Hello, friends! Having taken a short vacation, I'm back and ready to tackle the next two chapters in Natasha Crain's Keeping Your Kids on God's Side. We're moving into the fourth section of her book, which is titled "Conversations About THE BIBLE." Chapter 25 asks the question, "How were the books in the Bible selected?" while Chapter 26 asks, "Why were books left out of the Bible?" My goal is to just briefly summarize these two chapters and then add my thoughts at the end. So, let's get started.
Natasha begins Chapter 25 by offering some popular skeptical perspectives regarding the New Testament canon: 1) that rival versions of Christianity existed but were suppressed by authoritative figures, 2) the books of the New Testament that we currently have simply won out over time, and 3) it took 300 years post Jesus' death to determine these winners of which political favor influenced. Hmm...not bad. She asks, "What if we're getting Jesus all wrong because we've been handed erroneous books as an unfortunate consequence of political history?" What if, indeed. Of the hundreds of early writings regarding Christianity, Natasha states that there are generally four categories in which these books can be divided into:
1) Books accepted by all
2) Books accepted by most
3) Books accepted by a few
4) Books rejected by all
The 27 books of the New Testament canon fell into the first 2 categories, while the others fell into the last 2 categories. She notes that "the apostolic church fathers (those who wrote in the first half of the second century) quoted extensively from and alluded to almost all of our New Testament books in their writings." However, it wasn't until the emergence of heretical factions within Christianity, namely the Marcionites and the Gnostics, that the early church fathers were forced to agree upon a specific list of books. Natasha goes on to list some of the influential church fathers and their contribution to the canon and further explains that it was the Council of Hippo in AD 393 that formally ratified the 27 books of the NT.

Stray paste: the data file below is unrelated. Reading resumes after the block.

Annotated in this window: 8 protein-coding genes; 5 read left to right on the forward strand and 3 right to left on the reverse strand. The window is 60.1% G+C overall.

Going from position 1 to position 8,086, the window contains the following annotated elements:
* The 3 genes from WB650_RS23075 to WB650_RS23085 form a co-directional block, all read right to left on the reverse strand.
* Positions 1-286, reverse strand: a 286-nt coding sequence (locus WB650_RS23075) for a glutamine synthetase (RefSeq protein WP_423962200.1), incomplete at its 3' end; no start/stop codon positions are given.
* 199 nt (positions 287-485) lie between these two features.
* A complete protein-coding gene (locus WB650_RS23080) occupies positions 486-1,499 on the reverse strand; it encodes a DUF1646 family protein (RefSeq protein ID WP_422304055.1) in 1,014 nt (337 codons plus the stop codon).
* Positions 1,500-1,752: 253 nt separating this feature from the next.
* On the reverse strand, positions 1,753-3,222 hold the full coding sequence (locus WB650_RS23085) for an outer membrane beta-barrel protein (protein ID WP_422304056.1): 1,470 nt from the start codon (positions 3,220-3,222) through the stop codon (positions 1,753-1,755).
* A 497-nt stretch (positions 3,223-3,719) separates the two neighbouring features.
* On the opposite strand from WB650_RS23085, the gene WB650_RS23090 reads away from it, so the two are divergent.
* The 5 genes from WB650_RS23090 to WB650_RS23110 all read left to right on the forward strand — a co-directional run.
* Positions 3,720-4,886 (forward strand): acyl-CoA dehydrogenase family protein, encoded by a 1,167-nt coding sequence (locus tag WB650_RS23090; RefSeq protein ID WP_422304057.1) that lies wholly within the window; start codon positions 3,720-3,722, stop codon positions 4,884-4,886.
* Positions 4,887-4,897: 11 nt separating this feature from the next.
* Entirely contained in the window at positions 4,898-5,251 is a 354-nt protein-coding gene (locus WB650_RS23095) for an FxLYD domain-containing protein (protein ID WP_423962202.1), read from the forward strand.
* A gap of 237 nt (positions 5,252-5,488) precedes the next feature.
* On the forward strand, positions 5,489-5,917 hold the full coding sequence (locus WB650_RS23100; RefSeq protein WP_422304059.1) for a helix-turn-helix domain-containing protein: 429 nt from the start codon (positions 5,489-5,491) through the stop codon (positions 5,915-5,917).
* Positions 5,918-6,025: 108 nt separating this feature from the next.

In Chapter 26, Natasha covers the third and fourth categories listed above. While there were a handful of books that were deemed valuable in their teachings (accepted by a few), they ultimately were not recognized as part of the canon. Natasha describes the books that were rejected by all as "books that were obvious forgeries, books that were knowingly written too late to be associated with the apostles, and books that clearly did not conform to the teachings of the books already known to be authentic." In relation to the last category, Natasha expands on Gnosticism (a group within Christianity who believed that not all would be endowed with the revelatory knowledge necessary to receive salvation, that Jesus was spirit in nature, and that the material world was evil, in contrast to the spirit and soul which were good). She explains that the Gnostic teachings lacked both the apostolic association and the theological soundness to be accepted by the early church fathers, thus being deemed heretical.